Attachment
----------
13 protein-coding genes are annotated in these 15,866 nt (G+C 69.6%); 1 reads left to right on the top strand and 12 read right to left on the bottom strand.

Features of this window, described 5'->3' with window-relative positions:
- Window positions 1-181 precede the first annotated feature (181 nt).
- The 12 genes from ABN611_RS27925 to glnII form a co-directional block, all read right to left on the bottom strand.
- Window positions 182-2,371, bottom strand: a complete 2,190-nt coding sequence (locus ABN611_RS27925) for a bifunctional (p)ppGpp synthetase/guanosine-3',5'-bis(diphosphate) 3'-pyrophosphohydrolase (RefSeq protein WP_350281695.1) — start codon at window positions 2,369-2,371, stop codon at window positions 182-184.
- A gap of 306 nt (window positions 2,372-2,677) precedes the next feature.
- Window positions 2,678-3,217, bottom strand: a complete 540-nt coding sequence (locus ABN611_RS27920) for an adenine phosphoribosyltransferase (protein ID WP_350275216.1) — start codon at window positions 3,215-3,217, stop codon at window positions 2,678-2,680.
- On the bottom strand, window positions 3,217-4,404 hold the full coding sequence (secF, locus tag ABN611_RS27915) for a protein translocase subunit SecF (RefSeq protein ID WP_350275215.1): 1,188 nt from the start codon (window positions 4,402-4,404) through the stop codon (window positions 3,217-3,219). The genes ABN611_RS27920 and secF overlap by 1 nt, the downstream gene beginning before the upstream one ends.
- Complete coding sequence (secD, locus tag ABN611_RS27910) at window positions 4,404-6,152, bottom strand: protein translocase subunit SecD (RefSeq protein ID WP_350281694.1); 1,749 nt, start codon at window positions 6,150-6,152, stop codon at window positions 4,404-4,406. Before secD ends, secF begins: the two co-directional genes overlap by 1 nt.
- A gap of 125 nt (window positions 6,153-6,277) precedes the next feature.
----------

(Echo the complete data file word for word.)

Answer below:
13 protein-coding genes are annotated in these 15,866 nt (G+C 69.6%); 1 reads left to right on the top strand and 12 read right to left on the bottom strand.

Features of this window, described 5'->3' with window-relative positions:
- Window positions 1-181 precede the first annotated feature (181 nt).
- The 12 genes from ABN611_RS27925 to glnII form a co-directional block, all read right to left on the bottom strand.
- Window positions 182-2,371, bottom strand: a complete 2,190-nt coding sequence (locus ABN611_RS27925) for a bifunctional (p)ppGpp synthetase/guanosine-3',5'-bis(diphosphate) 3'-pyrophosphohydrolase (RefSeq protein WP_350281695.1) — start codon at window positions 2,369-2,371, stop codon at window positions 182-184.
- A gap of 306 nt (window positions 2,372-2,677) precedes the next feature.
- Window positions 2,678-3,217, bottom strand: a complete 540-nt coding sequence (locus ABN611_RS27920) for an adenine phosphoribosyltransferase (protein ID WP_350275216.1) — start codon at window positions 3,215-3,217, stop codon at window positions 2,678-2,680.
- On the bottom strand, window positions 3,217-4,404 hold the full coding sequence (secF, locus tag ABN611_RS27915) for a protein translocase subunit SecF (RefSeq protein ID WP_350275215.1): 1,188 nt from the start codon (window positions 4,402-4,404) through the stop codon (window positions 3,217-3,219). The genes ABN611_RS27920 and secF overlap by 1 nt, the downstream gene beginning before the upstream one ends.
- Complete coding sequence (secD, locus tag ABN611_RS27910) at window positions 4,404-6,152, bottom strand: protein translocase subunit SecD (RefSeq protein ID WP_350281694.1); 1,749 nt, start codon at window positions 6,150-6,152, stop codon at window positions 4,404-4,406. Before secD ends, secF begins: the two co-directional genes overlap by 1 nt.
- A gap of 125 nt (window positions 6,153-6,277) precedes the next feature.